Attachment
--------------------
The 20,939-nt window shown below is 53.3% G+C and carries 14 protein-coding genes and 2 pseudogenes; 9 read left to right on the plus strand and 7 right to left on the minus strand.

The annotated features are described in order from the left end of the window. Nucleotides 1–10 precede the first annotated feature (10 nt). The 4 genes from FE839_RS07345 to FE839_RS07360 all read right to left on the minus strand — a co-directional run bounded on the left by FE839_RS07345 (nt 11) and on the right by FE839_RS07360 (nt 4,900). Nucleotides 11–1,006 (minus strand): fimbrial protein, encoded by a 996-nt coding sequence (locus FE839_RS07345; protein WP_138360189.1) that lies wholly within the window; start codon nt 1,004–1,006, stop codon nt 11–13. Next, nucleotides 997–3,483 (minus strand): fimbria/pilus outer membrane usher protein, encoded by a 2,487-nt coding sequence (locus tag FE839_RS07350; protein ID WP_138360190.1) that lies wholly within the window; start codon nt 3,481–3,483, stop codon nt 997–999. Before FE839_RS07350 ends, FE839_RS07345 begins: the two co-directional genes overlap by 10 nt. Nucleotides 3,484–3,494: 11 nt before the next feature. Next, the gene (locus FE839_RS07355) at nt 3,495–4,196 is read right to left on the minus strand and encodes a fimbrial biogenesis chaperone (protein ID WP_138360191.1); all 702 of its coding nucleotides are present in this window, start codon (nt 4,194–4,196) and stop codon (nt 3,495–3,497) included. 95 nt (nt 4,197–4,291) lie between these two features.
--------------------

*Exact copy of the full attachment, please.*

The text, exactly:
The 20,939-nt window shown below is 53.3% G+C and carries 14 protein-coding genes and 2 pseudogenes; 9 read left to right on the plus strand and 7 right to left on the minus strand.

The annotated features are described in order from the left end of the window. Nucleotides 1–10 precede the first annotated feature (10 nt). The 4 genes from FE839_RS07345 to FE839_RS07360 all read right to left on the minus strand — a co-directional run bounded on the left by FE839_RS07345 (nt 11) and on the right by FE839_RS07360 (nt 4,900). Nucleotides 11–1,006 (minus strand): fimbrial protein, encoded by a 996-nt coding sequence (locus FE839_RS07345; protein WP_138360189.1) that lies wholly within the window; start codon nt 1,004–1,006, stop codon nt 11–13. Next, nucleotides 997–3,483 (minus strand): fimbria/pilus outer membrane usher protein, encoded by a 2,487-nt coding sequence (locus tag FE839_RS07350; protein ID WP_138360190.1) that lies wholly within the window; start codon nt 3,481–3,483, stop codon nt 997–999. Before FE839_RS07350 ends, FE839_RS07345 begins: the two co-directional genes overlap by 10 nt. Nucleotides 3,484–3,494: 11 nt before the next feature. Next, the gene (locus FE839_RS07355) at nt 3,495–4,196 is read right to left on the minus strand and encodes a fimbrial biogenesis chaperone (protein ID WP_138360191.1); all 702 of its coding nucleotides are present in this window, start codon (nt 4,194–4,196) and stop codon (nt 3,495–3,497) included. 95 nt (nt 4,197–4,291) lie between these two features.